Roskosmos to Develop Space Tourism in 2 Years (Source: RBTH)
The Russian space agency, Roskosmos, will send the first space tourist to the orbit "within next two years," the agency’s head Igor Komarov said in an interview with TASS on Sept. 3. "I believe, within next two years [the first tourist will fly to the orbit]," he said. "The time to prepare a flight of the kind takes not a week or a month. It will take more than a year."

Russia will develop the project together with foreign counterparts, Komarov said. However, he refused to name them. "I think, we shall talk about it before the end of the year," he said. "We have requests from very serious counterparts, the industrial counterparts, those, who work in the sphere of space and produce space equipment." (9/3)

Strike Rockets Into Space Age, Cripples ISRO (Source: The Telegraph)
Left-ruled Kerala's history of street protests entered the space age today when the all-India trade union strike hobbled work at three Indian Space Research Organization centers, including the Vikram Sarabhai Space Center. Strike supporters had laid siege to the Isro garage at the city's Pattom neighbourhood, from where buses ferry employees to the Sarabhai Centre, Liquid Propulsions Systems Center and the Isro Inertial Systems Unit.

A sizeable proportion of the 5,000 employees use the official bus service, which starts at 8.45am every day. Led by former CPM lawmaker V. Sivankutty, who lost to the BJP's O. Rajagopal in the May Assembly elections, the siege began at 8am and continued till around 11.45am. "Hundreds of contract staff too work at the three centers, and had also been allowed to use the bus today," a source at the Sarabhai Center said. (9/2)

China's Heavy-Lift Long March 5 Arrives at Spaceport for Debut Launch (Source: GB Times)
China's long-awaited Long March 5 rocket has arrived at Qinglan Port near the Wenchang space centre in preparation for its debut launch in November. The Long March 5 will become the country's largest ever rocket and will be used for constructing the future Chinese Space Station, launching the Chang'e-5 lunar sample return mission and the country's ambitious 2020 Mars mission. (9/2)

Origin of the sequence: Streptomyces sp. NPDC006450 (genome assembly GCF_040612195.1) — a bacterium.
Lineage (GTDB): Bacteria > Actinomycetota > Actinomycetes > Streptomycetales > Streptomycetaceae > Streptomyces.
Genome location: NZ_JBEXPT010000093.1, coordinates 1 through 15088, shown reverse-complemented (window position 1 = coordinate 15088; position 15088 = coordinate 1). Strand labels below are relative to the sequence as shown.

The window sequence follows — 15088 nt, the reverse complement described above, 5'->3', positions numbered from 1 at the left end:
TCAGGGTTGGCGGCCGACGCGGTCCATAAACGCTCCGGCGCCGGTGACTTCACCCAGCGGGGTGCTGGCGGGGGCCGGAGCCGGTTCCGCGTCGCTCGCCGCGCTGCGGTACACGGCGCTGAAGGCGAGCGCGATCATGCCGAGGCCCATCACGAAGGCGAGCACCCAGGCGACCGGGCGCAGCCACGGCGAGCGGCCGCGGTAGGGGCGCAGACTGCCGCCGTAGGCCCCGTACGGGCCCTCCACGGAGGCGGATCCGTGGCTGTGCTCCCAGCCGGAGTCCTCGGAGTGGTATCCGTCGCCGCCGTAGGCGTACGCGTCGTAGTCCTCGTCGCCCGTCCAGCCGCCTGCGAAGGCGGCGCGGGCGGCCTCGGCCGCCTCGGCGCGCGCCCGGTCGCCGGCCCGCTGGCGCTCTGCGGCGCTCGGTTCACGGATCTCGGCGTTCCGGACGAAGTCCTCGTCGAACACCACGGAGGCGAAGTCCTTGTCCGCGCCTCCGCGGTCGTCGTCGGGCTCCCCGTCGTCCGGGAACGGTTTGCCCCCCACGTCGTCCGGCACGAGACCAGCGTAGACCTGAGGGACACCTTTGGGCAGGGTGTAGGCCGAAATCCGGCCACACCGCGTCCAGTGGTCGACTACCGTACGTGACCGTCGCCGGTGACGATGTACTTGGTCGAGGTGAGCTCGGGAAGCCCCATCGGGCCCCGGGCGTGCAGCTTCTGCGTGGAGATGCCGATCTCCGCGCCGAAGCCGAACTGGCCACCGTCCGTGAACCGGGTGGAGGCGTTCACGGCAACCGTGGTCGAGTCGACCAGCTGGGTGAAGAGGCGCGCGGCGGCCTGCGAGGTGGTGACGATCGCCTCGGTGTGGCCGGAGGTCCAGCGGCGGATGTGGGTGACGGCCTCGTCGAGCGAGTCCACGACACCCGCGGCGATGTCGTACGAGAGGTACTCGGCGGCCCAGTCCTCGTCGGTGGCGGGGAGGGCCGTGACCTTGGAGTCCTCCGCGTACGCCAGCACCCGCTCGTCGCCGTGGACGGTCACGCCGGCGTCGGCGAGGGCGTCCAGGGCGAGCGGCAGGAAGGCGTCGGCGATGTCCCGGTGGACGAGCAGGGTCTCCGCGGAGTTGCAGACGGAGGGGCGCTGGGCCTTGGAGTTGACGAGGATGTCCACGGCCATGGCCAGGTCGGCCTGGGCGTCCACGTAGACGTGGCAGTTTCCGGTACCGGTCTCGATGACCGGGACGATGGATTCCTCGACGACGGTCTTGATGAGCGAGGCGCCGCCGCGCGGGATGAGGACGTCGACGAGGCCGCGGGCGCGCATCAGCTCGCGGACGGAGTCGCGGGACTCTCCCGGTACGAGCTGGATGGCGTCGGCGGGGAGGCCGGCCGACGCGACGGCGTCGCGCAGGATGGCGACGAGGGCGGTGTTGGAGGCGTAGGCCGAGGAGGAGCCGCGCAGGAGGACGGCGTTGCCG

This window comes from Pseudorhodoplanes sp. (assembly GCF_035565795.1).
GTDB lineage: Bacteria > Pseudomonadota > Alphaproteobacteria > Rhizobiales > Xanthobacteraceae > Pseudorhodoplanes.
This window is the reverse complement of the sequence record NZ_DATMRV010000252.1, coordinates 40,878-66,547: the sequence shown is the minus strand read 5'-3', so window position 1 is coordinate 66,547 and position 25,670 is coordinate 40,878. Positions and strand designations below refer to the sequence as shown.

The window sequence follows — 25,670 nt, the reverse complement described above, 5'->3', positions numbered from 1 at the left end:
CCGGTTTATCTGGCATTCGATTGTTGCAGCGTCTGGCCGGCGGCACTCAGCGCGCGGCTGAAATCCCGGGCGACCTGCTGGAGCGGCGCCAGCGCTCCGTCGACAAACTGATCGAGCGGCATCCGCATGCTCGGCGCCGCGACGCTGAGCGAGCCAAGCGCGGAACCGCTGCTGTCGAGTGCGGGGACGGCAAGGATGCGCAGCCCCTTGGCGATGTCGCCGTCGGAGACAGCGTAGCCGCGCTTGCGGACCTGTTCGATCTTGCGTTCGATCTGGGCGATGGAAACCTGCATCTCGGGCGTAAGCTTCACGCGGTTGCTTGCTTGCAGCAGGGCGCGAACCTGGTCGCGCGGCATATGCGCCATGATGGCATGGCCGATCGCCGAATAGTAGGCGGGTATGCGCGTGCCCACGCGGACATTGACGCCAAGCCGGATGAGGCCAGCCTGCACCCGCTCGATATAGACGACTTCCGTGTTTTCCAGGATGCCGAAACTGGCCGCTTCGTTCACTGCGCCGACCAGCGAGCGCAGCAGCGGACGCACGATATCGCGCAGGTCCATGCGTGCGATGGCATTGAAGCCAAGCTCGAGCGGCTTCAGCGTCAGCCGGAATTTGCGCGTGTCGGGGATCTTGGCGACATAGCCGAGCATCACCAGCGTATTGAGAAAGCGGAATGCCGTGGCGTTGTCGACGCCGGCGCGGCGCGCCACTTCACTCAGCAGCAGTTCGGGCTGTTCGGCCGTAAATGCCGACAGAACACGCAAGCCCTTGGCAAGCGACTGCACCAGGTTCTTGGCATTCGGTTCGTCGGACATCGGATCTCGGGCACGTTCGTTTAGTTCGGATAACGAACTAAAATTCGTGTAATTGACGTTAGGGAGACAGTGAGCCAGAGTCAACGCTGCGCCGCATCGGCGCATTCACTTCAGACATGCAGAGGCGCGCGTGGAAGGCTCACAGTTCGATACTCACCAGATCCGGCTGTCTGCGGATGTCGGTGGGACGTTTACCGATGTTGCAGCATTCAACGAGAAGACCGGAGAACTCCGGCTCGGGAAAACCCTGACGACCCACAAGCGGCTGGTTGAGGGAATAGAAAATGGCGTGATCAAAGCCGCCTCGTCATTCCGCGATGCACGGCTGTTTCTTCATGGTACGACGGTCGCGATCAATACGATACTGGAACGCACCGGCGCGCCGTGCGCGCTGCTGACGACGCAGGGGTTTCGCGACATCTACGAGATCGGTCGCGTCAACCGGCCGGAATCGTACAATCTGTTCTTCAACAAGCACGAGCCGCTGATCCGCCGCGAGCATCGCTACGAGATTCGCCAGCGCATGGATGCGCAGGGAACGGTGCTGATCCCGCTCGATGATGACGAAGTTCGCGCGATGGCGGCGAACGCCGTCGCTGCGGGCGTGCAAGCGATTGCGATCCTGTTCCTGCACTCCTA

The Impossible Propulsion Drive Is Heading to Space (Source: Popular Mechanics)
The EmDrive, a hypothetical miracle propulsion system for outer space, has been sparking heated arguments for years. Now, Guido Fetta plans to settle the argument about reactionless space drives for once and for all by sending one into space to prove that it really generates thrust without exhaust. Even if mainstream scientists say this is impossible.

Fetta is CEO of Cannae Inc, and inventor of the Cannae Drive. His creation is related to the EmDrive first demonstrated by British engineer Roger Shawyer in 2003. Both are closed systems filled with microwaves with no exhaust, yet which the inventors claim do produce thrust. There is no accepted theory of how this might work. Shawyer claims that relativistic effects produce different radiation pressures at the two ends of the drive, leading to a net force.

Fetta pursues a similar idea involving Lorentz (electromagnetic) forces. NASA researchers have suggested that the drive is actually pushing against "quantum vacuum virtual plasma" of particles that shift in and out of existence. Most physicists believe these far-out systems cannot work and that their potential benefits, such as getting to Mars in ten weeks, are illusory. (9/2)